Research in Family Medicine is essential to the achievement of excellence in patient care and education. At McGill, we undertake research :
- to provide the evidence necessary to underpin high quality clinical care in general practice and to advance the discipline of family practice through new knowledge and knowledge translation.
- because the future of the profession relies on us determining our own academic path.
Research capacity building, a priority for expansion in our department. Our Clinician Scholar Program for the third year residents and our MSc or PhD (ad hoc) in Family Medicine are preparing future research leaders in primary care. We have twenty-five PhD and clinician scientists with dedicated time for research and who hold major federal CIHR grants and are involved in many other CIHR and provincial FRSQ funded research projects.
In primary care, research is needed that takes into account the specific characteristics of its population and the presentation and prevalence of illness and disease. The context of the doctor-patient encounter plays a major part, and needs better understanding. At the policy level, issues of equity must be addressed. The knowledge base for family medicine must be expanded by integration of multiple methods of comprehension, so we can bridge the gap between evidence and practice.
de Maeseneer et al., The Lancet Vol 362 October 18, 2003
Borrowed and adapted knowledge is insufficient to optimize the potential of a comprehensive, integrative, relationship-centered generalist approach to improve the health of individuals, families, and communities. The knowledge base for family practice must be expanded by integrating multiple ways of knowing. This involves (1) self-reflective practice by clinicians, (2) involving the patient voice in generating research questions and interpreting data, (3) inquiry into the systems affecting health care, and (4) investigation of disease phenomena and treatment effects in patients over time. A multimethod, transdisciplinary, participatory approach is needed to create knowledge that retains connections with its meaning and context and therefore is readily translated into practice. This research integrates quantitative and qualitative traditions and involves the active participation of both clinicians and patients. The generation of relevant knowledge should be supported through (a) developing a culture of reflective practice among clinicians, (b) expanding the infrastructure for practice-based research, (c) developing a multimethod,transdisciplinary, participatory research paradigm, (d) longitudinal study of the process and outcomes of broad, integrative, relationship-centered care, and (e) incorporating pursuit of new knowledge as a central feature of training programs and policy.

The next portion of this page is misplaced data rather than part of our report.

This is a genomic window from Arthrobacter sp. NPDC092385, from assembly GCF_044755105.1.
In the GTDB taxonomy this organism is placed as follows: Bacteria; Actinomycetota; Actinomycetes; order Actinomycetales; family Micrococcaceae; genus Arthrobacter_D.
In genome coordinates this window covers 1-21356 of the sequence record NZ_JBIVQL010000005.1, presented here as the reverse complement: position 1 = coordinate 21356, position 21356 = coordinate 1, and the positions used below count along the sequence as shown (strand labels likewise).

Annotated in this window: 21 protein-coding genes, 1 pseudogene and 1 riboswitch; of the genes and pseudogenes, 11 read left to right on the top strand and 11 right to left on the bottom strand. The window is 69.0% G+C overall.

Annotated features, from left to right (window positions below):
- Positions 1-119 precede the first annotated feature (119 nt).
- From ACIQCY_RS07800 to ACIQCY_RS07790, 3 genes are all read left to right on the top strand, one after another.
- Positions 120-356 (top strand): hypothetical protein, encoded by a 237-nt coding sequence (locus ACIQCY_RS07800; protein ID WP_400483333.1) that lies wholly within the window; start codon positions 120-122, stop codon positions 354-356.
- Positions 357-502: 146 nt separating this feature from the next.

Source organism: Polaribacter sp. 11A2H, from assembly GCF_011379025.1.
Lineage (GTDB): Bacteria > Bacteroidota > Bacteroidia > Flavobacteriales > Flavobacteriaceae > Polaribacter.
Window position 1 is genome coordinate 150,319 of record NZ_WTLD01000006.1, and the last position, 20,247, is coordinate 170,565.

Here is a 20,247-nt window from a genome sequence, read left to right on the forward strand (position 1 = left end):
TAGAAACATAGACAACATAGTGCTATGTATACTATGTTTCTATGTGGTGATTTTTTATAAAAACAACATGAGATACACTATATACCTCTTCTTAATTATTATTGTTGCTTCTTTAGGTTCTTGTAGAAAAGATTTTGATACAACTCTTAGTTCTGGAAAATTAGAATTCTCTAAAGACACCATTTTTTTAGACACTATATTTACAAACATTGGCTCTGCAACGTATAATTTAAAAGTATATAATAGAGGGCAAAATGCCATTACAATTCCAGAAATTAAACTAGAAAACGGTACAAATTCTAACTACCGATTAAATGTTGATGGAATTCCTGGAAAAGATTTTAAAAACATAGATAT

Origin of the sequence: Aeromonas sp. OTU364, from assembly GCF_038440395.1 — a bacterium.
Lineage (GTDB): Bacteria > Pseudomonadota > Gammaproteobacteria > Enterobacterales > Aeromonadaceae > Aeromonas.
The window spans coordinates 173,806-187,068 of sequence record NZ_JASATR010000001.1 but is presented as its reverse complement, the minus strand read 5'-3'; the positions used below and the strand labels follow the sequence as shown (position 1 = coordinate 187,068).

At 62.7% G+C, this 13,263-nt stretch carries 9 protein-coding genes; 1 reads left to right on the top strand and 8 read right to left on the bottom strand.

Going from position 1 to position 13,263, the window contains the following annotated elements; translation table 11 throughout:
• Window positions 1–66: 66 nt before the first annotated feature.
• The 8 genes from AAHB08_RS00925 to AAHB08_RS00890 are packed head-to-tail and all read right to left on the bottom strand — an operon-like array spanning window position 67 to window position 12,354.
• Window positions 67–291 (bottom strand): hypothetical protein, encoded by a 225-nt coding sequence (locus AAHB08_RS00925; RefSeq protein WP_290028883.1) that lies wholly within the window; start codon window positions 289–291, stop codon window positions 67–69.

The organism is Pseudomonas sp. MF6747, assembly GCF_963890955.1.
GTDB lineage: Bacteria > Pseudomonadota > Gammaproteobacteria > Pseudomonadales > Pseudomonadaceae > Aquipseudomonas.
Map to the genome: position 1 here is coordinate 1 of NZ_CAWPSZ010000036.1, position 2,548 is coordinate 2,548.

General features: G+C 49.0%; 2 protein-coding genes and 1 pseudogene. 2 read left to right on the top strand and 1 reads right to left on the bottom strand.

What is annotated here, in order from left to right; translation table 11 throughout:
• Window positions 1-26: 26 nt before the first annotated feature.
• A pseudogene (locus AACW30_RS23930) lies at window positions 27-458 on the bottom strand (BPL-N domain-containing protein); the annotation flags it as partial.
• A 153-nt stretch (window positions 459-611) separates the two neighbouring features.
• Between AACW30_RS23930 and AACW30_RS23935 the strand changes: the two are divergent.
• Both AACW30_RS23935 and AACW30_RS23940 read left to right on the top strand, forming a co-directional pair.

Kurt C. Stange, William L. Miller, Ian McWhinney, (Fam Med 2001;33(4):286-97.)